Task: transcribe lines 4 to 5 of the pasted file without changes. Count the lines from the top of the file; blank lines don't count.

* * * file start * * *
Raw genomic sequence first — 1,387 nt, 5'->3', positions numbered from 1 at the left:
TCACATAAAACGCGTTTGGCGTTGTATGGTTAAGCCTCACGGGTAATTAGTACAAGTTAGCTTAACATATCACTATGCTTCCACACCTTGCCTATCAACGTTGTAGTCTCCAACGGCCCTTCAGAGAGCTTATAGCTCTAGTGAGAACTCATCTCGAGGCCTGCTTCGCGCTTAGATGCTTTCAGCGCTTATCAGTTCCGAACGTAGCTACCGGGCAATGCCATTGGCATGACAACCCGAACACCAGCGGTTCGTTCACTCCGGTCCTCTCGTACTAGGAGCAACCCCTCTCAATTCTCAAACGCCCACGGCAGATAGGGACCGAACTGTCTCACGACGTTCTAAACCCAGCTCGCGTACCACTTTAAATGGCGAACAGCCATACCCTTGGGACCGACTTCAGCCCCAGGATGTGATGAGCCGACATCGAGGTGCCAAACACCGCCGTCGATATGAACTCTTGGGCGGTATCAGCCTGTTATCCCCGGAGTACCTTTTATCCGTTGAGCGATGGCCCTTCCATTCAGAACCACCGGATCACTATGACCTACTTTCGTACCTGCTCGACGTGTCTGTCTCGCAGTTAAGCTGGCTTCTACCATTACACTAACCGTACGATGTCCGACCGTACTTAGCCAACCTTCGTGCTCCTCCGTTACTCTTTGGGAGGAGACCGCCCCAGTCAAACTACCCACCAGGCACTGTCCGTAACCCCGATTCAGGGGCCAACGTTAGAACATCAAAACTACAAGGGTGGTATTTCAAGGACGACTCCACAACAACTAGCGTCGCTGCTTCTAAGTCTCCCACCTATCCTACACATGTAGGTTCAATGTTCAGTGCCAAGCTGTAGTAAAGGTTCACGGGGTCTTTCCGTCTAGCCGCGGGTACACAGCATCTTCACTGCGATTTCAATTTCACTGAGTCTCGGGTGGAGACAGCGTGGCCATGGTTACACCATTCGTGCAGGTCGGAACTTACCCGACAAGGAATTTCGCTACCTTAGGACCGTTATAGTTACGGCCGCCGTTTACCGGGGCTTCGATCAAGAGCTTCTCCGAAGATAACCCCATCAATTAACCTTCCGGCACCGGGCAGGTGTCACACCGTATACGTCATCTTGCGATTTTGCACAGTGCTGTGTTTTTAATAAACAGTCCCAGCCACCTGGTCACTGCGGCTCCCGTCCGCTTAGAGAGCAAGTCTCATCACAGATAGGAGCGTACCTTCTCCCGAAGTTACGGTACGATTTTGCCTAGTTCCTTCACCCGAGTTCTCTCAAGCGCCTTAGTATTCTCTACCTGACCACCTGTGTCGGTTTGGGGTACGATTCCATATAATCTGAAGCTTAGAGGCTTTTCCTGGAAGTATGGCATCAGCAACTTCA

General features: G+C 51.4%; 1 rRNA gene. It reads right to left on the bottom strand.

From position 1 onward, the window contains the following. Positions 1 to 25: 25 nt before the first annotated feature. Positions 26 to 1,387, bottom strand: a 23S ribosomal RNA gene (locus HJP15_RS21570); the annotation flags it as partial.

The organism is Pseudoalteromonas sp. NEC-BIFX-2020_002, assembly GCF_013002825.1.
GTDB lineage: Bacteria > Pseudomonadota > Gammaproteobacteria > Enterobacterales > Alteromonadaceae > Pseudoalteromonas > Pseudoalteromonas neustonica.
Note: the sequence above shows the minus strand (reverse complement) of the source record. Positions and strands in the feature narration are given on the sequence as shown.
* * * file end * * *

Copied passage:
From position 1 onward, the window contains the following. Positions 1 to 25: 25 nt before the first annotated feature. Positions 26 to 1,387, bottom strand: a 23S ribosomal RNA gene (locus HJP15_RS21570); the annotation flags it as partial.

The organism is Pseudoalteromonas sp. NEC-BIFX-2020_002, assembly GCF_013002825.1.